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Survivors want a say in Jim Crow Crownsville Hospital future

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Jeffrey F. Bill/Staff photo

“You have to stop and think about what they did to our people,” said Alfred Dorsey, a Black Annapolis resident who worked at Crownsville in the 1970s.

Patients at the hospital, which opened in 1911 as the Maryland Hospital for the Negro Insane, were forced to provide free labor and undergo medical experimentation until the institution was integrated. The facility, which changed its name to Crownsville Hospital in 1912, closed in 2004 and has sat mostly vacant since then. The county’s food bank and two addiction treatment centers lease some of the property.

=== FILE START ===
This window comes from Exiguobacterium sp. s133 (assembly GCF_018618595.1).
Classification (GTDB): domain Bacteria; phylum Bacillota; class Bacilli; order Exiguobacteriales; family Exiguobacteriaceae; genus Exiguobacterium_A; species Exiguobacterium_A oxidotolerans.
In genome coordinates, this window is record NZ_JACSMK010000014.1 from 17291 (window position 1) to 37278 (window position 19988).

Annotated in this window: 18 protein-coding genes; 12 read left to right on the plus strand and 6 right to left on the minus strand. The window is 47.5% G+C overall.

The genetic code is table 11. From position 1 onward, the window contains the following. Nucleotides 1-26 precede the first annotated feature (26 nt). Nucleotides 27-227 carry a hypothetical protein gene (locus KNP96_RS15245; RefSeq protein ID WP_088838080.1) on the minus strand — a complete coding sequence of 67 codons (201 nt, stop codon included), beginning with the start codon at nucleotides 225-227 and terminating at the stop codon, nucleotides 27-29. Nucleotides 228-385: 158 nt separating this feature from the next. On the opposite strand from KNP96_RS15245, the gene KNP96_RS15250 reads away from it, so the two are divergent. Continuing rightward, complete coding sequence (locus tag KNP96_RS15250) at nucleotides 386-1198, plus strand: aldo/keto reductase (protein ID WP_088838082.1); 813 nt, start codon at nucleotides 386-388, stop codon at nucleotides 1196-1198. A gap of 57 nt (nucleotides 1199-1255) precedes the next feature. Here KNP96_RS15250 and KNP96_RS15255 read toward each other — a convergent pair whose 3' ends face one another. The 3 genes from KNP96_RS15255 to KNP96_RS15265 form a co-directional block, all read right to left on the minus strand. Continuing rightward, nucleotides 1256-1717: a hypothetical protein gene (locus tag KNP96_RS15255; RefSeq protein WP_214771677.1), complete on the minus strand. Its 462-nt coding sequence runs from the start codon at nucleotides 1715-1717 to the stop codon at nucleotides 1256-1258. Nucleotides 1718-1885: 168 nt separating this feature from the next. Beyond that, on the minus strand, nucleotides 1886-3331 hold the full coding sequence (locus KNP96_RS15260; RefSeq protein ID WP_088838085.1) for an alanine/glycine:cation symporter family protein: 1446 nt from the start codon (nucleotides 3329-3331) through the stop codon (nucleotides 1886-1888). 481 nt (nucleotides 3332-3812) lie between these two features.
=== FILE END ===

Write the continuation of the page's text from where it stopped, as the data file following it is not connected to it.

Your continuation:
“We were taking care of the whites who were supposed to be taking care of us, and they experimented on us [Black people] and we were abused,” said Faye Belt, a former Crownsville nurse and the leader of Crownsville Caretakers United, made up of former patients and employees. “Anne Arundel County needs to hear our voice.”

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